• Reduces exercise-induced muscle soreness due to anti-inflammatory effect and helps in recovery

Cherries are versatile and can be used as an addition to a nutritious diet. You can eat them as a snack, in a smoothie, add them to your salad, yogurt, or oatmeal, or enjoy in a savory dessert.

Prioritizing Work-life Balance

Per Lauren Edmonds in Business Insider “American hustle culture is dying. Millennials are willing to take a 20% pay cut for a better work-life balance.”.

“American millennials are over hustle culture.

Ford’s 2024 trends survey, which conducted 16,086 online interviews in 16 countries, found that millennials in the United States were ready to step back from their desks.

About 60% of surveyed American millennials said they would take a 20% pay cut “to achieve a lifestyle that prioritizes my quality of life,” which is 5% more than the global average.

US millennials were the most willing among their generational cohorts. Just 33% of Baby Boomers were willing to take that salary cut, while 43% of Gen X and 56% of Gen Z agreed."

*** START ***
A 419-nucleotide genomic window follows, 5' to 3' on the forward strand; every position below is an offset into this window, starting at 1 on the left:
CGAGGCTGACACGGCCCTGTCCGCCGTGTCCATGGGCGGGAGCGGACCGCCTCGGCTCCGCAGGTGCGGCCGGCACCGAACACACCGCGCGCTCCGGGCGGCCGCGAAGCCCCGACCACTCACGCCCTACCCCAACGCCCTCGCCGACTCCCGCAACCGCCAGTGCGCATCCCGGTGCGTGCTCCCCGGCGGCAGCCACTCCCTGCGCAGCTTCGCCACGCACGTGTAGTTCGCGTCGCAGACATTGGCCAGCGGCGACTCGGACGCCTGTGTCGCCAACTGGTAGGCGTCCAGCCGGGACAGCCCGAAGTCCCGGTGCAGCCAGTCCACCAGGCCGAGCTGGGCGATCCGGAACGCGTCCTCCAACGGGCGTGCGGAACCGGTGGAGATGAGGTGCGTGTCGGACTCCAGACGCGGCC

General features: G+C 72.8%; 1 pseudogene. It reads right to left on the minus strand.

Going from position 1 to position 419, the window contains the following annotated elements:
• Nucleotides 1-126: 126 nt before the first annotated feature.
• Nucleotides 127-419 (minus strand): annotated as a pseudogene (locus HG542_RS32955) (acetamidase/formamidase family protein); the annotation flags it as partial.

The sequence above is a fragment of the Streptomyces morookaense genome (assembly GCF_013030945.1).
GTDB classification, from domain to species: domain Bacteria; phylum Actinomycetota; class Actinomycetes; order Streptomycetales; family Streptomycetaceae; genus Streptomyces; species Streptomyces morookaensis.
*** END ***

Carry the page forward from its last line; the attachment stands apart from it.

This survey shows that US millennials have gotten something right. The United States is the most overworked developed nation and we need to start looking at achieving a better work-life balance.

Benefits of Practicing Gratitude

Photo by Gabrielle Henderson

Expressing gratitude for the things we have in our lives be it material things, relationships, careers, family and more, can have a positive impact in our lives in general. It allows us to appreciate and value what we have instead of focusing on what we do not have.

Research has shown that practicing gratitude has physical as well as emotional and mental benefits:

  • decreases stress and depression
  • lowers levels of stress hormone(cortisol)
  • Lowers both systolic and diastolic blood pressure
  • associated with healthier eating and decreased dietary fat intake
  • helps you sleep better
  • helps make stronger social connections
  • decreases inflammation markers
  • motivates you to exercise
  • strengthens immune system
  • improves pain tolerance
  • helps keep glucose under control
  • improves overall well-being
  • boosts self-confidence
  • makes you more optimistic

How to practice gratitude